|Keeping Time in the Garden
The cycles of the growing season correspond roughly to the calendar, but the garden perceives time more sensitively. Our simple counting of hours and days usually serves us well for example in the garden calendar put out by the UMass Extension Service each year, loaded with "timely tips." (They're $11, call (413) 545-0895 or visit www.umassgardencalendar.org.)
However trees turn color in fall when temperatures are just right no matter if the leaf-peeper tours were all scheduled for the second weekend in October. Jack Frost comes on warm, sunny days with cool but not freezing nights. This year looks to be the sixth in a row we've lacked our historically good combination.
The garden's tempo depends on more than time of year. Mainstream scientists understand some of the cyclic mechanisms by which plants (and other garden denizens) regulate their cycles temperature, light wavelengths and day length, gravity, chemical signals from the atmosphere and from other plants, magnetic fields (especially the Earth's, which may be in the process of reversing poles).
Some chronobiologists have begun to study the effects of the moon on plants, mainly in Europe and Russia. Will science corroborate folklore's associating the moon with moisture? Thus the waxing moon is considered fertile and wet time to plant aboveground crops, lay sod, graft trees, and transplant. Under a waning moon, you weed, prune, mow, cut timber, and plant root crops.
Short of understanding all the factors, we can still observe correlations. Phenology the study of the relation between climate and periodic biological phenomena emphasizes such record-keeping, resulting in guidance like "plant perennials when maples begin to unfurl their leaves" and "Plant hardy annuals (like pansies and snapdragons) after aspen and chokecherry trees have leafed out."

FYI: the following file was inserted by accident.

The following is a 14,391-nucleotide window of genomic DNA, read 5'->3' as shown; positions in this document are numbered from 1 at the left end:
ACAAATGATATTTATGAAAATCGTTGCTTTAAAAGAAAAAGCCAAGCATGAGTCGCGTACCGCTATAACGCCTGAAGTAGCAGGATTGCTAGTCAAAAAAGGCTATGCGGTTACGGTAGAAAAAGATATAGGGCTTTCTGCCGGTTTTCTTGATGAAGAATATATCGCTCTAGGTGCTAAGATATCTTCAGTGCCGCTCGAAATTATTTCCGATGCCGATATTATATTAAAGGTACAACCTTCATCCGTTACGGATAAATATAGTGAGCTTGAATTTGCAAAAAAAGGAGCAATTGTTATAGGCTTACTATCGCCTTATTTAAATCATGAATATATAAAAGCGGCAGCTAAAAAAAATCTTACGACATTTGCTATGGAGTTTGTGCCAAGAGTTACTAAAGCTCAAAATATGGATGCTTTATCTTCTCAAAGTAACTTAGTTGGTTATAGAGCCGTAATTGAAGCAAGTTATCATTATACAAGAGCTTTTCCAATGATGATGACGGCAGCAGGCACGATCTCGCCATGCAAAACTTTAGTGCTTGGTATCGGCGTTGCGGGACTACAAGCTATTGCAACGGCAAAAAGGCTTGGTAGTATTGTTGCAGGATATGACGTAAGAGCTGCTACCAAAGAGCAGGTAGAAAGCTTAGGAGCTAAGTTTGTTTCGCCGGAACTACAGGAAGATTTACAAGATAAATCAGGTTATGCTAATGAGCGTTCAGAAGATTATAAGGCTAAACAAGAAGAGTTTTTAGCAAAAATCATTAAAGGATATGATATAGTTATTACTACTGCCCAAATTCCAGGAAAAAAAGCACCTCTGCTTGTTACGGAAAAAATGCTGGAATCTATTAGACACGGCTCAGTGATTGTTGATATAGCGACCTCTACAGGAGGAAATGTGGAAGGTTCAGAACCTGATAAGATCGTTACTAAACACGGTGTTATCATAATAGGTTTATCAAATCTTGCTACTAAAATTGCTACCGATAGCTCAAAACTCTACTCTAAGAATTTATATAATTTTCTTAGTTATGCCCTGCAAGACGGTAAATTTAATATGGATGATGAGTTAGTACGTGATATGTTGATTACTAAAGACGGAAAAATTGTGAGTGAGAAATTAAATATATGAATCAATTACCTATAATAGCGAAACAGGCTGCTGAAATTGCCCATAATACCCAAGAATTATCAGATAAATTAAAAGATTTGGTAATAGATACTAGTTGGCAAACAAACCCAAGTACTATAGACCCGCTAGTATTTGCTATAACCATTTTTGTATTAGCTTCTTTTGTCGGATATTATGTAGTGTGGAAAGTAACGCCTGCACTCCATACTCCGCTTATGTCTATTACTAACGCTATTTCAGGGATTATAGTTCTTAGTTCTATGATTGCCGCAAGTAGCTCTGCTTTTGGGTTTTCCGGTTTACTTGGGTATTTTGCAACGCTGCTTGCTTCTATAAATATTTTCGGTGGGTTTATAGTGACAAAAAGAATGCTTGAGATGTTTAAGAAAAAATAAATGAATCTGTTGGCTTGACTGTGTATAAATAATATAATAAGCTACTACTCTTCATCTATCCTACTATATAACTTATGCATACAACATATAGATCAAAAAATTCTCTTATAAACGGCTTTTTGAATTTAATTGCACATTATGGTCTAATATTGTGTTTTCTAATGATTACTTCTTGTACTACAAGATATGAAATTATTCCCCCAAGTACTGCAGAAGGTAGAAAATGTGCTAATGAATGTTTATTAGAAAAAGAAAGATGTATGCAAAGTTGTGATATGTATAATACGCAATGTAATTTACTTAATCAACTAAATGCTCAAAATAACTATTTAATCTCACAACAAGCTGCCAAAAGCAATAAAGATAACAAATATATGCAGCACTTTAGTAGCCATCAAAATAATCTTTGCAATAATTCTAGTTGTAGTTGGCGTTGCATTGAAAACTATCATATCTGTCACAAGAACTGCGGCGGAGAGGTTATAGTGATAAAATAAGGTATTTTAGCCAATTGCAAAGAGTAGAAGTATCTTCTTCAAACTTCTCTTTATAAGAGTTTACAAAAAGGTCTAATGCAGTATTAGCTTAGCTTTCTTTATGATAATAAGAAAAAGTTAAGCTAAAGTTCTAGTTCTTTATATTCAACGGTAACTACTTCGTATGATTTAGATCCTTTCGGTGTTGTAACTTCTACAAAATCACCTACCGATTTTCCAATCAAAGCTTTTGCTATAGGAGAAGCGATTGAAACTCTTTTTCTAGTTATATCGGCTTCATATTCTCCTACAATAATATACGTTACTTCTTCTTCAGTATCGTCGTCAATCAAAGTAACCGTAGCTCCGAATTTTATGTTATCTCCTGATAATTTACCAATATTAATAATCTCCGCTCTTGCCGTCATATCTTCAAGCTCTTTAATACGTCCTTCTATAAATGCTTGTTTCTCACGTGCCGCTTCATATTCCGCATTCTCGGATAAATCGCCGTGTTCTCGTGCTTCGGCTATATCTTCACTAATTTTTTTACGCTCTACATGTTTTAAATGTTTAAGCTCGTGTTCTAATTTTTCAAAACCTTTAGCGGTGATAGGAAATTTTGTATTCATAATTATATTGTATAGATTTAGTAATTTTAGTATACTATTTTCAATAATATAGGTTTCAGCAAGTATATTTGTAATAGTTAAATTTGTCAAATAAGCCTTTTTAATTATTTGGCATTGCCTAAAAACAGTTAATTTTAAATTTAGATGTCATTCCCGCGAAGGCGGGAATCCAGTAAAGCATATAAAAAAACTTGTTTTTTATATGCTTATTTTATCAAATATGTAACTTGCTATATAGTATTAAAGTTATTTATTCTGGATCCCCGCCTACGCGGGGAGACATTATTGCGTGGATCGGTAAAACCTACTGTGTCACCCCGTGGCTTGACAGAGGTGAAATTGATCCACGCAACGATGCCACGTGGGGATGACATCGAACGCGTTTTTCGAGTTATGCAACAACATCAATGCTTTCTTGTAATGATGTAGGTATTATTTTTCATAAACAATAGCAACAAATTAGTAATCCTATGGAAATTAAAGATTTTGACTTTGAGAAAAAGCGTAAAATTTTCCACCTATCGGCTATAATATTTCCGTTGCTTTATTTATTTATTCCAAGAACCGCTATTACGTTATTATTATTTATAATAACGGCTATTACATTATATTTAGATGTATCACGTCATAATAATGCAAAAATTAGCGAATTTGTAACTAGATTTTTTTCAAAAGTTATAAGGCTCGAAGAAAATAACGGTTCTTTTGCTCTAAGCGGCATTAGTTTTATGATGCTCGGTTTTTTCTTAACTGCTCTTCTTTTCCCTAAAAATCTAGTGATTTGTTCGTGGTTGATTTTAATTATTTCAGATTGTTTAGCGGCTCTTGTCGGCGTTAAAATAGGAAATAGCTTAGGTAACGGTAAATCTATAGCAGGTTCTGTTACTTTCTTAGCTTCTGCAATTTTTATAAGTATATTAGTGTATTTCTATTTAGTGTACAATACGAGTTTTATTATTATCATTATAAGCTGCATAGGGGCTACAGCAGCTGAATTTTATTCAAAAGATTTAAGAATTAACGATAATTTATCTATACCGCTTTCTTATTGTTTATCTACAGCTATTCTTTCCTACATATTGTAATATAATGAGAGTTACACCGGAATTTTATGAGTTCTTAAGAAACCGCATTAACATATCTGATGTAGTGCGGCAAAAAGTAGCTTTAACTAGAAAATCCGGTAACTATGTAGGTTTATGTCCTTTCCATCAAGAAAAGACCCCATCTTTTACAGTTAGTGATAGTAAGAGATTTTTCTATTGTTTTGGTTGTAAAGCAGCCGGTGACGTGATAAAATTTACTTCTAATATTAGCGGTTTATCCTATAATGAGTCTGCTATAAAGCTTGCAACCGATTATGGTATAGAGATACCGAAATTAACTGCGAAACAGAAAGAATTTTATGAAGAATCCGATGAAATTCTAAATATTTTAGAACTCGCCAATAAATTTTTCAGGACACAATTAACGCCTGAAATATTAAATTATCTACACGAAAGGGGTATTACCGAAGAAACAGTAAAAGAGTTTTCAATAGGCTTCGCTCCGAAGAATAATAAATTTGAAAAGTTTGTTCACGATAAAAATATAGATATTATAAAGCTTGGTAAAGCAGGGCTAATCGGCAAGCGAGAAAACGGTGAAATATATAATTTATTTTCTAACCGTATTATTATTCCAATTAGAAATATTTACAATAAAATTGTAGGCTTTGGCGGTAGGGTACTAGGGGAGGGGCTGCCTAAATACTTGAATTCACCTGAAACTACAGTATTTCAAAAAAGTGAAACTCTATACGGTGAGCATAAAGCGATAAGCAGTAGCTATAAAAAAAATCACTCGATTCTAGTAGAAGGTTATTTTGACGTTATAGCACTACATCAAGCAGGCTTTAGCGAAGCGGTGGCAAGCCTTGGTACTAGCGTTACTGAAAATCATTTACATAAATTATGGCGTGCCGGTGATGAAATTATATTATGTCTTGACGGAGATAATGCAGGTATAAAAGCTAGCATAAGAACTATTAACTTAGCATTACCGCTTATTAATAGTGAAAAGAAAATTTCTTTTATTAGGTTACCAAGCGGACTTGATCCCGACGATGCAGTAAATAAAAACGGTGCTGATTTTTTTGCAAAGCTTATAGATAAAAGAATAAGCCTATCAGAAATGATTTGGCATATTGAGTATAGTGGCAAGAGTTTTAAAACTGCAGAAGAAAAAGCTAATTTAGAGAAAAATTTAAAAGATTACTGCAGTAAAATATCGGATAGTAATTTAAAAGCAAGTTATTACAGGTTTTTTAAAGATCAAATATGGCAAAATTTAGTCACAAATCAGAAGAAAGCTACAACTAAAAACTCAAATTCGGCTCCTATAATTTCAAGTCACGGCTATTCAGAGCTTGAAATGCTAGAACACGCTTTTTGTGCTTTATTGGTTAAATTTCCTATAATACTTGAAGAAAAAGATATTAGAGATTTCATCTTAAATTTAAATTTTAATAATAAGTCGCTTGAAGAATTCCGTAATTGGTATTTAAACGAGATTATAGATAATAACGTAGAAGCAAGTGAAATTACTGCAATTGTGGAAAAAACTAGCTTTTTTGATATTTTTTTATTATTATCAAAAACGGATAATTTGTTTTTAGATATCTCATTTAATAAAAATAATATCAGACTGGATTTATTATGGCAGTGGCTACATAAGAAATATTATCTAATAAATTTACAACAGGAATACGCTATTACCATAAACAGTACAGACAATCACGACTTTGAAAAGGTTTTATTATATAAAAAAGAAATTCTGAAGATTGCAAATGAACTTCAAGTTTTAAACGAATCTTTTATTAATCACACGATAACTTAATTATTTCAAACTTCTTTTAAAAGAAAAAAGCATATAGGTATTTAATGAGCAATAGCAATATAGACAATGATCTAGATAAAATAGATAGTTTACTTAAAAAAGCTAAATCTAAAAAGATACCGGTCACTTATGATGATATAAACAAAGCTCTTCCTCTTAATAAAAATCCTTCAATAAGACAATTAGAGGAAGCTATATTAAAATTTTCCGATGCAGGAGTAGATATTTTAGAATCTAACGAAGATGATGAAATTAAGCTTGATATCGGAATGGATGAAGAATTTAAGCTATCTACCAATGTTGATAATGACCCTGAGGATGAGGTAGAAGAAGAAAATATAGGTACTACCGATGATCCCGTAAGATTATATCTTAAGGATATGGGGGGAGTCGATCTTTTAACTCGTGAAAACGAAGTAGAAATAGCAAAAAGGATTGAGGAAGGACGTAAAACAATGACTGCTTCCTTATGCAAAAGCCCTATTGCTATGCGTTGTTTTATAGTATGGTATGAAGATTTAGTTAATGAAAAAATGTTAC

Ancient Greek philosophers used two different words for time. "Chronos" is clock time, measured and scheduled. "Chairos" refers to appropriateness, to the timeless feel of special events that "take their own time" and there's nothing you can do to hurry them; to the rightness when things happen "at the right time."
Samhain (pronounced sah-win) the ancient Celtic origin of Hallowe'en is the celebration of the last harvest: a special time between the end of the old year and the beginning of the new, between the worlds of the living and the dead, the world of science and the world of myth. A pause, when instead of moving through time, we let it flow through us.
|For more information
- UMass Extension's 2006 Garden Calendar
- Garden Calendar
- Experts: New England's Fall Colors Could Vanish in 100 Years Due to Unchecked Global Warming - from PRNewswire. This story talks about "the fifth disappointing New England fall color display in as many years draws). At the head, it bears the date "October 28" but no year. However if you look at the page source, "doc_issue_date" is identified as "2004-10-28_10:30:00 MST".
- Old Farmer's Almanac - briefly mentions moon garden lore, posts the current phase of the moon.
- Gardening and Planting by the Moon - A big site, with lots of info including ...
- The Evidence - Studies of the moon's influence on plants, some published in scientific journals
- Wholistic Educators / Magnets for Health - "Seeds show tremendous acceleration in growth when exposed to magnetism. This same earth's magnetism activates an enzyme system in fruits and vegetables to cause normal ripening and/or fermentation. When the field of a magnet passes through a tomato, apple, or peach, it triggers a loss or gain of protons which speeds up the enzyme system and causes ripening."
- Phenology - planting by nature signs. Some of these tips, however, look more like foklore to me.